By Tina Adams
I came across a quote from the company in charge of building Tianjin Eco-City that summarizes why I feel the Eco-City is more significant and interesting than Masdar City in Abu Dhabi or PlanIT Valley in Portugal
“We want to avoid the idea that [Tianjin Eco-City] is a haven for rich people or second-homers from Beijing…Being green isn’t a luxury, it’s an affordable necessity. This city should be a practical, replicable, scalable model for elsewhere in China and the world.”
I wholeheartedly agree that the overarching mission of a sustainable city should be to be socially inclusive, practical, replicable, and scalable. Without these characteristics I find it hard to classify a city as truly sustainable. I want to dive deeper into what we can learn from Tianjin Eco-city’s plan to meet these four criteria. Continue reading
By Ted Oberwager
The logic behind developing the world’s mass transit systems is obvious: a smaller carbon footprint, reduced dependence on gasoline, decreased congestion, job creation, and ultimately dollar savings for governments and consumers alike. The ramifications are huge both for the ~9,400 new cities that are expected support global population growth, but also for the many existing metropolises that will need to absorb additional headcount. With the United Nations predicting that cities will absorb the vast majority of the nearly 2.5 billion increase in the global population through 2050, I believe that scalability is the #1 issue facing mass transit today.
The question then becomes – how do we best scale mass transit systems in the cities of the future? Given the magnitude of our transportation needs, the answer cannot be found in any one solution. While many promote the virtues of one form of transit over another, there will not be a ‘silver bullet’ approach. Even the best constructed subway cannot solve a bustling city’s transportation needs in isolation. And creating a scalable system can be an issue of life or death proportions – just consider the news from India today where overcrowding in an Allahabad train station caused panic and stampede leading to the death of at least 37 people.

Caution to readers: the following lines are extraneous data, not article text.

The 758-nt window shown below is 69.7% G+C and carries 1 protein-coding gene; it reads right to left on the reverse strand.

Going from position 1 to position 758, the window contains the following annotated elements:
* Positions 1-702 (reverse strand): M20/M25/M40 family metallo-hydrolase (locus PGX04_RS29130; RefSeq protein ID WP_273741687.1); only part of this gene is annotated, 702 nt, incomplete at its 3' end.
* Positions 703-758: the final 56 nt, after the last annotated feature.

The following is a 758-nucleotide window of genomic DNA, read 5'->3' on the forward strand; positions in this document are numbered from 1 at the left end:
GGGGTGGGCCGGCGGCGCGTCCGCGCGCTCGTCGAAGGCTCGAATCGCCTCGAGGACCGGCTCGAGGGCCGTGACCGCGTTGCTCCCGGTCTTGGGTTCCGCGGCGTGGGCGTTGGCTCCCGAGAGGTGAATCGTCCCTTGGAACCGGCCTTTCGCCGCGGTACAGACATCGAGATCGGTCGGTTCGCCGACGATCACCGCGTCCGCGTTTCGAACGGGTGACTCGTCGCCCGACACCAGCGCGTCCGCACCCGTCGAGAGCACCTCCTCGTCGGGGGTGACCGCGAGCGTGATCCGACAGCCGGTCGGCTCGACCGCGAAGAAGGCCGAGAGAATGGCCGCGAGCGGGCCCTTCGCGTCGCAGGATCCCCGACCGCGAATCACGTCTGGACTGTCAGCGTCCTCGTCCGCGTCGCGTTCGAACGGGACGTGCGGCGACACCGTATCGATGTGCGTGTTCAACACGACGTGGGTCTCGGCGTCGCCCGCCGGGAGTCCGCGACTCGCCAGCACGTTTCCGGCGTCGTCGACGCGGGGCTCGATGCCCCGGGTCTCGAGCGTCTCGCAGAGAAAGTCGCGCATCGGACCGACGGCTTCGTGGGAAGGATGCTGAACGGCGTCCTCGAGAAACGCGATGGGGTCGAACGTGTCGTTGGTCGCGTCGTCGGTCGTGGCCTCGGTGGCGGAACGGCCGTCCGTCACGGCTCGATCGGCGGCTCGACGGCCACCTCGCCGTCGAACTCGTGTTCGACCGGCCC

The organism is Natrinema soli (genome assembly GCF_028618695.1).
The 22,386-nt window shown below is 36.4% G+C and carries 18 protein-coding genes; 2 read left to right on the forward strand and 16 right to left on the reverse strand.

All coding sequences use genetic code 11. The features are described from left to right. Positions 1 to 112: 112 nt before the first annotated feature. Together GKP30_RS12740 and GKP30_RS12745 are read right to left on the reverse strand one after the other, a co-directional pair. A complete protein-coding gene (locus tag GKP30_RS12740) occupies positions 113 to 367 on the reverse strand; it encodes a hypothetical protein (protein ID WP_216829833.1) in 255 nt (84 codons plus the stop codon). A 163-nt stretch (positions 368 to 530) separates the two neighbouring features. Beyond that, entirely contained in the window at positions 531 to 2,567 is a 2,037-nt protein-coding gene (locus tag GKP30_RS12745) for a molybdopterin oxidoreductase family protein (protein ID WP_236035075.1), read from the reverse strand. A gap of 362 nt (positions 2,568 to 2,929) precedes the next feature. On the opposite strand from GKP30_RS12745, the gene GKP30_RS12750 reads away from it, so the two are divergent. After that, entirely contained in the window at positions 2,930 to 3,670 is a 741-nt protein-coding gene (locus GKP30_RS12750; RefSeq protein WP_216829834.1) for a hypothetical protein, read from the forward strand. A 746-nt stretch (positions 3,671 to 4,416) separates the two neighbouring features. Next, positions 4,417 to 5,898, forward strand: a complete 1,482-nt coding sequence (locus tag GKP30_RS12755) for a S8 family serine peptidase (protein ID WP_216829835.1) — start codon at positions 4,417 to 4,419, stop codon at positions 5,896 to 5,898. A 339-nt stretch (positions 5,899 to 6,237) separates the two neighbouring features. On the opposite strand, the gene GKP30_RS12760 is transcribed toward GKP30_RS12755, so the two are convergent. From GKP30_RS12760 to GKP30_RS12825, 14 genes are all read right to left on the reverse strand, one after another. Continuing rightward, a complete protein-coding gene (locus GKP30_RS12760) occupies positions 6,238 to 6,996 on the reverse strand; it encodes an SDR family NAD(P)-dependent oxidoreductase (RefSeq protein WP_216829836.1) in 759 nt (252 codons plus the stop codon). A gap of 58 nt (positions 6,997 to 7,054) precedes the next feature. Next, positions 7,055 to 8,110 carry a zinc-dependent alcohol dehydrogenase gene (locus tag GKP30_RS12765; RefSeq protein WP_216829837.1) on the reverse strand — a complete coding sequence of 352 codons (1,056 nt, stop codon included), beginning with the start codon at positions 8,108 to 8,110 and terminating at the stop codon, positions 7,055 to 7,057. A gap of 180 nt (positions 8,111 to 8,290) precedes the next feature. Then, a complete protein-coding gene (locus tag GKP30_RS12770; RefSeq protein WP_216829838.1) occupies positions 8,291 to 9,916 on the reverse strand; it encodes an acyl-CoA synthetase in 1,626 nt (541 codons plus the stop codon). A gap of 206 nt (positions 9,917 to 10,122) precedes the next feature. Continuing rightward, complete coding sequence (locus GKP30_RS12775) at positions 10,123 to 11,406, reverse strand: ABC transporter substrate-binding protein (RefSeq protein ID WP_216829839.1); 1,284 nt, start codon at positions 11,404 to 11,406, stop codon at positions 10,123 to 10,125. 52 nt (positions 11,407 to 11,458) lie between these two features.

Thus, I believe the answer must lie in a fully integrated approach across transportation modes. The public sector has many options to address its transportation needs – buses, trains, subways, aerial solutions, and even car sharing – and governments will need to use all of them going forward. The ability to connect and coordinate these alternatives will be the differentiating skill that makes a mass transit system truly scalable. It is not difficult to imagine a world where our smartphones tell us to ride the subway over the bus for our morning commute, or a software program with connection to all modes of mass transit helps city managers dynamically alter transportation prices to help balance loads and improve capacity utilization. We often think of the “smart grid” as an interconnected electrical grid, but that “grid” may soon be expanded beyond the electrical to include an integrated system of roads and rails and tubes.
How and when we realize this vision is unclear. As we saw in our Living PlanIT case, we are very much in the first inning of integrating our cities and making them truly “smart,” but the necessity of these innovations seems clear. And with companies like Cisco and Oracle attacking these issues head on, it can’t be too long before we rethink what it means to have a “smart grid” in the context of our public transportation systems, thereby making our cities truly scalable and efficient.
 Eccles, Edmondson, Thyne, Zuzul. Living PlanIT. HBS Case